ELT providers in the UK are waiting anxiously to find out if funding for Italy’s PON scheme, which provides group scholarships for language study abroad in Europe, will be released this year. This, along with the programme’s challenges and opportunities, was a hot topic of discussion among providers in London this week.
Many UK ELT providers have found PON funding to be one of the few reliant streams of revenue during a tense few years of trading. However, the €3bn to distribute to Italian schools between 2014 and 2020 to fund three- and four-week study abroad placements in Europe was not released in 2015, despite anationwide rollout of the scheme in 2014.
“Improving the level of English language in our schools is absolutely crucial if we want to become good competitors in the world”
Only a handful of groups came to the UK last year, using residual funding from 2014. Adding to the rocky road, many providers say they struggle with agents overselling their offer, short-notice bookings and late payments.
At a session organised by theBritish Council, Trinity College London and English UK this week, educators expressed their frustrations that no confirmation has been given on 2016 funding, but many are hopeful that it will be announced in time to accept groups this summer.
Alfredo Mazzocchi, a consultant to the Italian MoE and chair of the non-profit Educare per Europa, assured attendees that the ministry is keen to release funds.
“They understand that improving the level of English language in our schools is absolutely crucial if we want to become good competitors in the world,” he said.
“Youth democracy makes democracy, and democracy has to favour youth mobility,” he stressed.
Both EUK and Trinity are working to open channels of communication with the MoE to encourage the release of funds.
“It might be that the problem is in the design phase, and the fact that it’s a new tranche of funding… therefore they want to redesign the programmes and evaluate the sector,”Huan Japes, deputy chief executive (professional services) at English UK, told The PIE News. “If we can get over that then we should be looking at PON groups towards the end of the year.”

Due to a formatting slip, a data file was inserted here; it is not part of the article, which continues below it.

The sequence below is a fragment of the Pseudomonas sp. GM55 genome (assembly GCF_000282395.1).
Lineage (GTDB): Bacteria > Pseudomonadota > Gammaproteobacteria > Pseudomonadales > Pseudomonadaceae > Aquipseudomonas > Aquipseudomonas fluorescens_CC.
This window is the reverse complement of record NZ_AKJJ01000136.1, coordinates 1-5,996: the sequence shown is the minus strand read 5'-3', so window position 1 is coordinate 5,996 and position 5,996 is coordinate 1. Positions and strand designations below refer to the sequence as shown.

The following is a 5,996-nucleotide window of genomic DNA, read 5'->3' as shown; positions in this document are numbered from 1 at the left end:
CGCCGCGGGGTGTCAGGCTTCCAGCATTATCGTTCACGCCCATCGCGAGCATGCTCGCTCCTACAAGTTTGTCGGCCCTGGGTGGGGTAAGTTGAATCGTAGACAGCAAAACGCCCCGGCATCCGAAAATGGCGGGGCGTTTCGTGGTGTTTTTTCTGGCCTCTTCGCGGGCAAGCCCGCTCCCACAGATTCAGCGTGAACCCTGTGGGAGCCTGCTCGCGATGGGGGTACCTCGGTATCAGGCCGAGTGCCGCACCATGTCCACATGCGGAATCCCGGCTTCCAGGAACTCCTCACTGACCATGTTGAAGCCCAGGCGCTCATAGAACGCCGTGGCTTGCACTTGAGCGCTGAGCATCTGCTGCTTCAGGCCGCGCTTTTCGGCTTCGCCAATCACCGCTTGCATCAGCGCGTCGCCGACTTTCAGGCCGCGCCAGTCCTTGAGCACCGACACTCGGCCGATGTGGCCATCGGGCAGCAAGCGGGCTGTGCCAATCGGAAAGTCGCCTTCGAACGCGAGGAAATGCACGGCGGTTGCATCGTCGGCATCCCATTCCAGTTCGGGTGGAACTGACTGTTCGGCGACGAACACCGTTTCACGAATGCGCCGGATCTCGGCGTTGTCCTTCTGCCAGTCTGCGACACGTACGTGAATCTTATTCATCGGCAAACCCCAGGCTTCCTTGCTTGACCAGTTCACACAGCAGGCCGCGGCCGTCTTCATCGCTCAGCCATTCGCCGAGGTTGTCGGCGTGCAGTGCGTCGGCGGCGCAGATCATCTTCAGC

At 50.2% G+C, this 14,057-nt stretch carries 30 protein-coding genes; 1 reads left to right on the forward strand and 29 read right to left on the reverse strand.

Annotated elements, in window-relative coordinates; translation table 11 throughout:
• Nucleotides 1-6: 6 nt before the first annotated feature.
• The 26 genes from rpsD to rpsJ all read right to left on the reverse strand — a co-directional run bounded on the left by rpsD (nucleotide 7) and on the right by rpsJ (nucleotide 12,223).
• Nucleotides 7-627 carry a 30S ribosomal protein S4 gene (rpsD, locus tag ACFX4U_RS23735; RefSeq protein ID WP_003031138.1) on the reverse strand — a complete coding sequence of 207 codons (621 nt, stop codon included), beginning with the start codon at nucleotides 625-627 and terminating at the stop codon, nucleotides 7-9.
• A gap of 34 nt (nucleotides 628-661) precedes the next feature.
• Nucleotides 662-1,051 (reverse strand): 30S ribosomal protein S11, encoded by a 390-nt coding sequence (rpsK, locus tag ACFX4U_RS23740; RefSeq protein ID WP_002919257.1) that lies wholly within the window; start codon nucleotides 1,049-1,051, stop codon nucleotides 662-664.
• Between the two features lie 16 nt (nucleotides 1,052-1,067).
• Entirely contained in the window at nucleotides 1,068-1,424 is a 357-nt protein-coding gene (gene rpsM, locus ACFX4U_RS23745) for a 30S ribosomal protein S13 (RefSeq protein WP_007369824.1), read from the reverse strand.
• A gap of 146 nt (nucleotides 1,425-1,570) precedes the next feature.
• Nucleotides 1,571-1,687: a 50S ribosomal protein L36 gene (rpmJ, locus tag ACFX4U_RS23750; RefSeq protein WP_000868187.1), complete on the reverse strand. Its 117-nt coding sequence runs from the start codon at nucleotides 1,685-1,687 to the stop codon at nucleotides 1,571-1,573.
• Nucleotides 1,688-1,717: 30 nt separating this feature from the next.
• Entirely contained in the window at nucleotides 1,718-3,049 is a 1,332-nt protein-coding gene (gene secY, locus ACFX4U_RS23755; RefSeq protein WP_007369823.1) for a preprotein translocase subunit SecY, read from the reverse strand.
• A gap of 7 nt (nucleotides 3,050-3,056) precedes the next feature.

Jimmy Hordon, director of Target English International, underscored the value of PON to UK providers: “You don’t want to miss out on the opportunity and count yourself out of that, and see all these groups go to your bigger, more muscular competitors.”
But Hordon added that like many providers, his centres have had a “lengthy delay” in payment for its PON intakes, most receiving the revenue after the course is complete.
“It is a problem with the project that we as providers in the UK are almost asked to fund this in advance; it’s not a very comfortable position to be in”
“It is a problem with the project that we as providers in the UK are almost asked to fund this in advance; it’s not a very comfortable position to be in,” he commented.
Hordon also outlined some key points schools must consider if they plan to take on PON groups.
“The most salient thing for me is the time factor – you don’t get long to pull most of these things together,” he said, explaining that schools can have as little as two weeks’ notice between funding being awarded and groups arriving.
This can create difficulties when organising the rich social programming that students expect, he said, citing one group that hoped to visit the Houses of Parliament at short notice.
Flexibility to accommodate a bespoke programme of activities is “the thing that in, my experience, most Italian groups are looking for”, he said, but warned that costs can stack up, particularly as common requests include theatre shows or excursions to London or Edinburgh.
These discussions brought home a key concern among providers: that some education agencies over-promise on what schools can deliver, and attendees agreed that more stringent quality assurance for agencies is needed.
Andrew Hjort, principal of Melton College in York, emphasised the need to know exactly what agents are selling, informed by “bitter experience” of having to deliver on over-promising by agents.
“We need to try and work either directly with agents or with other bodies to make sure there’s more control over the entire process – so not just over the bid or tender stage, but the entire student journey through this programme is better managed,” Japes commented.